More Interesting Than Fiction: Truth Is Always Better
There are lots of reasons to enjoy Monopoly and to credit printers for all sorts of heroic acts.
Everyone likes a good story. Sometimes, though, they can be unsatisfying fairy tales or urban legends with just the thread of truth in them and not much else.
For instance, did you hear the story of the printer who helped POWs escape from German prison camps during WWII? Here’s how the story goes. Waddington Ltd. was a leading producer of playing cards and card games in the UK from 1922-1994, after which Hasbro bought the company. Over the years, Waddington diversified from a playing-card printer into a company with several factories, which specialized into particular areas of printing—packaging, stationery, advertising, plastics, security printing, postage stamps, and playing cards.
In 1941, the British Secret Service had the company create a special edition of Monopoly for WWII prisoners held by the Germans. Hidden inside these games were maps, compasses, real money, and other useful escape objects. The games were distributed to POWs by the International Red Cross.
We all know that printers are crafty and can do most anything. But the first version of this story had some irregularities in it. Obviously, one of the most helpful aids to a prisoner would be a useful and accurate map that could be printed on a crushable, quiet, strong material like silk. Paper would be noisy to unfold, wear out rapidly, and turn into mush during a rainfall. Silk is silent, durable, and can be made to fit any shape.
Waddington Ltd. had perfected printing on silk and was a licensee for the popular American board game Monopoly. When the British Secret Service asked Waddington to mass-produce escape maps keyed to each region of Europe where Allied POW camps were located, the printer began the project in secret.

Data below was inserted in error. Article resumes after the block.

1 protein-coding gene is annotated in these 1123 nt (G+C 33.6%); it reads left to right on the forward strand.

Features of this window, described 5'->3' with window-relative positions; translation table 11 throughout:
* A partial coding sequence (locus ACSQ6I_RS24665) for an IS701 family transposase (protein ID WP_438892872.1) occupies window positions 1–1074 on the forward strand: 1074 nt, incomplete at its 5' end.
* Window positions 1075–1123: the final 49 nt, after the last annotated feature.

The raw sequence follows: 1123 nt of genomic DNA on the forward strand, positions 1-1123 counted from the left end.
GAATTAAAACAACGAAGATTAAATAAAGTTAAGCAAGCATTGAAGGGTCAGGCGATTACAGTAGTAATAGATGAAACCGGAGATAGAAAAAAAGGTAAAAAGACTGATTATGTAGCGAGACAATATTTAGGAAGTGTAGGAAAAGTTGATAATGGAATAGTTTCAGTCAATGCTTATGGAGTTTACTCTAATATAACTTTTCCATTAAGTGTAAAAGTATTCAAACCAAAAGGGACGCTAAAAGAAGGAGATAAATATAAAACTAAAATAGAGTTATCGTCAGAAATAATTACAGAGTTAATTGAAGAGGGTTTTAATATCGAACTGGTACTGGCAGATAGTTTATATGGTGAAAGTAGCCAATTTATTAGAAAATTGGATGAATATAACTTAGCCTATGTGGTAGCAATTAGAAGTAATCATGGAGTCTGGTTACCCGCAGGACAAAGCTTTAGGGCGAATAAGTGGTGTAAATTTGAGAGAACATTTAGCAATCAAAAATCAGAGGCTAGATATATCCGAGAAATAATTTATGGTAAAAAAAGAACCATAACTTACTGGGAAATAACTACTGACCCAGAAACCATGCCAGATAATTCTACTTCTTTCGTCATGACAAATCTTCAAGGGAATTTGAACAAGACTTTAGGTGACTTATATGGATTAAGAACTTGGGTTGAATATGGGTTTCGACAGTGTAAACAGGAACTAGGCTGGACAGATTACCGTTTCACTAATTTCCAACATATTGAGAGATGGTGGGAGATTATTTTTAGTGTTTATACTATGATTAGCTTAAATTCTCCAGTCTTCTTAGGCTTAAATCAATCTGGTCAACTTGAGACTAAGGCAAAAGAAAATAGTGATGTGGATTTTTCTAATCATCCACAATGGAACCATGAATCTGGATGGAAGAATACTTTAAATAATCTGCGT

Here’s where the story goes awry. The Internet-deployed version has Waddington’s clever printers adding a playing token with a small magnetic compass in it, a miniature two-part metal file that could be screwed together, and useful amounts of genuine high-denomination German, Italian, and French currency. The silk map was to have shown roads, places, and safe houses. A tiny red dot in the Free Parking Square, cleverly rigged to look like an ordinary printing glitch, identified the Monopoly set with hidden escape tools.
Whoooooooaaaaaa there, partner. Printers were good but not stupid. Why would anyone endanger safe houses, I thought. This required fact checking.
Here’s fact gleaned from “The Game Makers,” a 2004 history of the Parker Brothers game company. In 1935, Waddington staffers modified Monopoly boards for the Red Cross to deliver to Allied POWs. The staffers carved out precise depressions in the unfinished game boards (top and bottom) and filled them with low-profile compasses, files, and maps that depicted escape routes from the prison camps specific to where each game was sent. The maps were written on silk because it didn’t rustle when opened. All British Flyers climbed into warplanes with a Waddington’s map secreted in the heel of one of their boots as well. Real money was hidden among the game’s play money. Approximately 35,000 POWs escaped, but they never knew how many actually relied on Waddington’s tools.
In a 1985 Associated Press article, Powell Davies, who was a 19-year-old flier taken as a POW by the Germans, said that the prison-escape committees would destroy the Monopoly sets after removing the aids to keep guards from figuring out what was going on. Also, a 2007 London Times recounting of the story said that safe houses were not shown on the maps, as there was a virtual certainty that some of the maps would fall into German hands.
There you have it. There are lots of reasons to enjoy Monopoly and to credit printers for all sorts of heroic acts.